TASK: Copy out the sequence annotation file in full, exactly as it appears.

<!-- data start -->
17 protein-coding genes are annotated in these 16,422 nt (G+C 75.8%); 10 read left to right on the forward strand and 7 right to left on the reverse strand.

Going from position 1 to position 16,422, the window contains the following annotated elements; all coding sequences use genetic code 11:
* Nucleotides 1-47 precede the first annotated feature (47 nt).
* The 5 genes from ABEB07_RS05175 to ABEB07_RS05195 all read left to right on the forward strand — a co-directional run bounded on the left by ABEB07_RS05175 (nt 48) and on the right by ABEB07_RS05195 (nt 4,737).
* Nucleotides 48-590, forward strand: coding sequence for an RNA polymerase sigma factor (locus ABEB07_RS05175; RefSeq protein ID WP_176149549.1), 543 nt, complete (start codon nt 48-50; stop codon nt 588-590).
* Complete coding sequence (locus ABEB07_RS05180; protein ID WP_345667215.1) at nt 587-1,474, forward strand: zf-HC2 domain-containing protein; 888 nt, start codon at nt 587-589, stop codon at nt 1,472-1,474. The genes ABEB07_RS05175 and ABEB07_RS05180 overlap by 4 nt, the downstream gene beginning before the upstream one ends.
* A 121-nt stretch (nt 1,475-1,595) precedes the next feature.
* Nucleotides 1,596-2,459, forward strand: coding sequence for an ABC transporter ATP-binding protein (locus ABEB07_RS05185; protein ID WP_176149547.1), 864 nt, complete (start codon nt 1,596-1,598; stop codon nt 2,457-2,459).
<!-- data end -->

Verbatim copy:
17 protein-coding genes are annotated in these 16,422 nt (G+C 75.8%); 10 read left to right on the forward strand and 7 right to left on the reverse strand.

Going from position 1 to position 16,422, the window contains the following annotated elements; all coding sequences use genetic code 11:
* Nucleotides 1-47 precede the first annotated feature (47 nt).
* The 5 genes from ABEB07_RS05175 to ABEB07_RS05195 all read left to right on the forward strand — a co-directional run bounded on the left by ABEB07_RS05175 (nt 48) and on the right by ABEB07_RS05195 (nt 4,737).
* Nucleotides 48-590, forward strand: coding sequence for an RNA polymerase sigma factor (locus ABEB07_RS05175; RefSeq protein ID WP_176149549.1), 543 nt, complete (start codon nt 48-50; stop codon nt 588-590).
* Complete coding sequence (locus ABEB07_RS05180; protein ID WP_345667215.1) at nt 587-1,474, forward strand: zf-HC2 domain-containing protein; 888 nt, start codon at nt 587-589, stop codon at nt 1,472-1,474. The genes ABEB07_RS05175 and ABEB07_RS05180 overlap by 4 nt, the downstream gene beginning before the upstream one ends.
* A 121-nt stretch (nt 1,475-1,595) precedes the next feature.
* Nucleotides 1,596-2,459, forward strand: coding sequence for an ABC transporter ATP-binding protein (locus ABEB07_RS05185; protein ID WP_176149547.1), 864 nt, complete (start codon nt 1,596-1,598; stop codon nt 2,457-2,459).